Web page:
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    Pro tip from someone that works in Information Assurance, and has been involved in cleaning up several companies’ similar messes: anytime you see “we have no evidence that any customer information was accessed”, you can assume that they have zero logging. They ‘have no evidence’ because they have no logs; they aren’t saying it didn’t happen, it’s just a nice way to make it seem like nothing bad happened. Ask for evidence proving nothing bad happened, and you’ll be met with a horrified stare.
     
  11. Jaspio macrumors newbie

    Jaspio

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    LOL never let a glorified marketing drone talk technology. They can only embarrass their company and expose it to malpractice suits.
     
  12. Mr. Heckles macrumors regular

    Mr. Heckles

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    I agree. Didn’t California have a law that was in the works? I can’t remeber what State, but these companies need to be hit and hit hard for their foolishness.
     
  13. brinary001 macrumors 6502a

    brinary001

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  14. hlfway2anywhere macrumors 65816

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  15. ersan191, May 24, 2018
    Last edited: May 24, 2018

    ersan191 macrumors 6502a

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  16. C DM macrumors Westmere

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    Austria?
     
  17. profets macrumors 68040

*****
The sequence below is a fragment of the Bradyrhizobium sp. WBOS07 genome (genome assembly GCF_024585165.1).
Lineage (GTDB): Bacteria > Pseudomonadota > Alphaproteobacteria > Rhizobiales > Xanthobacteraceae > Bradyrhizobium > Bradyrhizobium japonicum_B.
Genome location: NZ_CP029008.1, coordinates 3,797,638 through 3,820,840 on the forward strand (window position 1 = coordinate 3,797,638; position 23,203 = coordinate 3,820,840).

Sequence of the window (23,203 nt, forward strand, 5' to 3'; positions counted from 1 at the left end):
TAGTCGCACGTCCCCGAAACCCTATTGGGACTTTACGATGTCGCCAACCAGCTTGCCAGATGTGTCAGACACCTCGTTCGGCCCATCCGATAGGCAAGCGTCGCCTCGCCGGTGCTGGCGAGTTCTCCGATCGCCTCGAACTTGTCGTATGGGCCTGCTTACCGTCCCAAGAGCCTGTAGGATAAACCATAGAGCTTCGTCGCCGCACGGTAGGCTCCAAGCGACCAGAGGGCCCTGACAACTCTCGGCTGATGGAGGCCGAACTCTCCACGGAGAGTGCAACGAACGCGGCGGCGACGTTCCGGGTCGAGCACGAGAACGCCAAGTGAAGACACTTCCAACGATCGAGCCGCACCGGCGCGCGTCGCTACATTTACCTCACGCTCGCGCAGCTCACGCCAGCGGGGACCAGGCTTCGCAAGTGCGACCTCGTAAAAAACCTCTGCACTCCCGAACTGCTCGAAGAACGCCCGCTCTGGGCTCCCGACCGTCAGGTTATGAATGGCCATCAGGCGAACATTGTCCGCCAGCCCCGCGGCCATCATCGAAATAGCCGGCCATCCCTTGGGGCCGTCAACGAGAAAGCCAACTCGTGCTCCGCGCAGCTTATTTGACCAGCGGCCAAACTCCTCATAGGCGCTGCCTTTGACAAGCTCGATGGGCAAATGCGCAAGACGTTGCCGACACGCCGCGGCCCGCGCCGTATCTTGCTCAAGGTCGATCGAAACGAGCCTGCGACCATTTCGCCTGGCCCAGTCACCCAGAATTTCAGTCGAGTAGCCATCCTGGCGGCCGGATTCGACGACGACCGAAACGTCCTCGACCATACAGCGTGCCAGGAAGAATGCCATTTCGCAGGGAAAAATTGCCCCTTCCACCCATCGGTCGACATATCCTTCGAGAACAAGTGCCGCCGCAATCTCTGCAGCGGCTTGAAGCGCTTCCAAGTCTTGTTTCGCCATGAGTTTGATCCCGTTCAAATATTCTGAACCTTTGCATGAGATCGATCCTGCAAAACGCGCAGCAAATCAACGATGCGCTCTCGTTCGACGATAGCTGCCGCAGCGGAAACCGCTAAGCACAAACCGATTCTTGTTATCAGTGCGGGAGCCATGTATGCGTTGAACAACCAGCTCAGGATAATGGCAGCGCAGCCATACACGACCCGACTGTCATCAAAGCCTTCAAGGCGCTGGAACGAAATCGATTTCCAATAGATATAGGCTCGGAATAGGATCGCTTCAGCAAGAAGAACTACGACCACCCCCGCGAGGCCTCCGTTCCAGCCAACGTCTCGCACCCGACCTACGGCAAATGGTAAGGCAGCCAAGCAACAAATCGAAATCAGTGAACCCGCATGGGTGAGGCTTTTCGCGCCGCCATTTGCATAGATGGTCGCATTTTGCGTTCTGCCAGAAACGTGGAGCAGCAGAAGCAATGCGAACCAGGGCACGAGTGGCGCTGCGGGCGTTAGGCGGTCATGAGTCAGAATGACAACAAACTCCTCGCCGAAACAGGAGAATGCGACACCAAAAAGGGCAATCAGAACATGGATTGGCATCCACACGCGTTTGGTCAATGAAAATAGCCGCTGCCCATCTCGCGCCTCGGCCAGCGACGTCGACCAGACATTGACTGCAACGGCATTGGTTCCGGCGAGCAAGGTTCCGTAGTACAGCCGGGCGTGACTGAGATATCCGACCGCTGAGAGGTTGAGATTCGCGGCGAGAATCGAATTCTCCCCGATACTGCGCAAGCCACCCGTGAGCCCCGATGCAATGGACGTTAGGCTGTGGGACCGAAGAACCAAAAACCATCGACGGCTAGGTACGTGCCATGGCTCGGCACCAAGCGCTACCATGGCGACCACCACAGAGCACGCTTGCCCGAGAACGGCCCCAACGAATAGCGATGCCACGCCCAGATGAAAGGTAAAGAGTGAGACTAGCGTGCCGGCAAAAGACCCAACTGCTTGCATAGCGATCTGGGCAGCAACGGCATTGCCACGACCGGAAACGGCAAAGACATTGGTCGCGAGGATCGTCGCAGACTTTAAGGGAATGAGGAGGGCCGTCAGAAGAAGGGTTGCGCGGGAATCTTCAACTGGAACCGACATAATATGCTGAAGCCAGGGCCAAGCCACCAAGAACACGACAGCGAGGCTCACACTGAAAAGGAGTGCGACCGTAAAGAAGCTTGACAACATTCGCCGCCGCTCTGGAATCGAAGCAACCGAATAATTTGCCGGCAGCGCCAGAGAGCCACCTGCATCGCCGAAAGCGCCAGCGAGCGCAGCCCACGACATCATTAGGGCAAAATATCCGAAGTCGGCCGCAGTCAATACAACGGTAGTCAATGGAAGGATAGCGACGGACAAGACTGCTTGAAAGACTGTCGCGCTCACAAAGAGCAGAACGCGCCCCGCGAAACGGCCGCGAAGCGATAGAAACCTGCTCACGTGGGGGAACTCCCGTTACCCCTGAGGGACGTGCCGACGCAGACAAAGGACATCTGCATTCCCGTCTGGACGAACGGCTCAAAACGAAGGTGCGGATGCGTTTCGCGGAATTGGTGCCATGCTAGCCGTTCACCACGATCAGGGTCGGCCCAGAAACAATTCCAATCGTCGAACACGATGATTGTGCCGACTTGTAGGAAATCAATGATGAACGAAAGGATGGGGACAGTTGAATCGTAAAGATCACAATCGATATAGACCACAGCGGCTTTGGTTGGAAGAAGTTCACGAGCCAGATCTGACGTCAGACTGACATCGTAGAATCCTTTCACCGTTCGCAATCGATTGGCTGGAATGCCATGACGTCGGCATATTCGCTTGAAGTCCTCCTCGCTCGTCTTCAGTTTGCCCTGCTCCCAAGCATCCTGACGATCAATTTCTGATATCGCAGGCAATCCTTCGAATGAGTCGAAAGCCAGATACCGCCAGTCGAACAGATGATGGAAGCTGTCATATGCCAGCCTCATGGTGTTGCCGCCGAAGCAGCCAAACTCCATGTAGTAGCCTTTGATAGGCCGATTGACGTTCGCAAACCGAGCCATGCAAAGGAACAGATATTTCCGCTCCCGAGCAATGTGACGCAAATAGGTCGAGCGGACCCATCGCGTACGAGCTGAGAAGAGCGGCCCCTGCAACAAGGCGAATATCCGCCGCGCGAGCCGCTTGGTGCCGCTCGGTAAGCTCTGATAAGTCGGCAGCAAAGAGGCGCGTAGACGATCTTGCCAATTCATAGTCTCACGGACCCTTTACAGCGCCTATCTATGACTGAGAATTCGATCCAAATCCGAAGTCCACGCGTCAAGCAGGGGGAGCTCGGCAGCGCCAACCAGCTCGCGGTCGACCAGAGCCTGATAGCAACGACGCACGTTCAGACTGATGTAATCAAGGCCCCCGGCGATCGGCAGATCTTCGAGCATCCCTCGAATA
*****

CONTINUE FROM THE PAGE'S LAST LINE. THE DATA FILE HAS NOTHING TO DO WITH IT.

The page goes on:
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    Yeah, that’s true.

    I almost wondered if those tweets about how good their security is resulted in some people taking it as a challenge to find something.
     
  18. Braderunner macrumors 6502

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  19. danielchow macrumors member

    danielchow

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    #19
    Groan. Sloppy programming.
    --- Post Merged, May 24, 2018 ---
    What I thought too: that’s it???
     
  20. Wags macrumors 6502

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    #20
    But, the new FCC is pro carriers and has said the carriers really have to do about the minimum effort.
     
  21. Tech198 macrumors G5

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    #21
    ..and what better sending them a reward ...
     
  22. B4U macrumors 65816

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  23. FelixDerKater Contributor

    FelixDerKater

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  24. definitive macrumors 68000

    definitive

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    For all the "uncarrier" stuff that T-Mobile has been pushing for the past few years (which they've already rolled back a lot of), they sure seem to ignore their security.

    They screwed a lot of their customers over in the past when they used Experian to run credit checks, knowing full well that their servers might not be secure, but still went along with it. The result? Experian gets hacked, and customers' personal info gets stolen. Then they started asking people to set support line passwords like a month or two ago after scammers were hijjacking people's lines in order to get into bank accounts, and now this.

    In the end, they quickly sweep this stuff under the rug, and carry on with business as usual.
     
  25. ersan191 macrumors 6502a

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    autocomplete got me.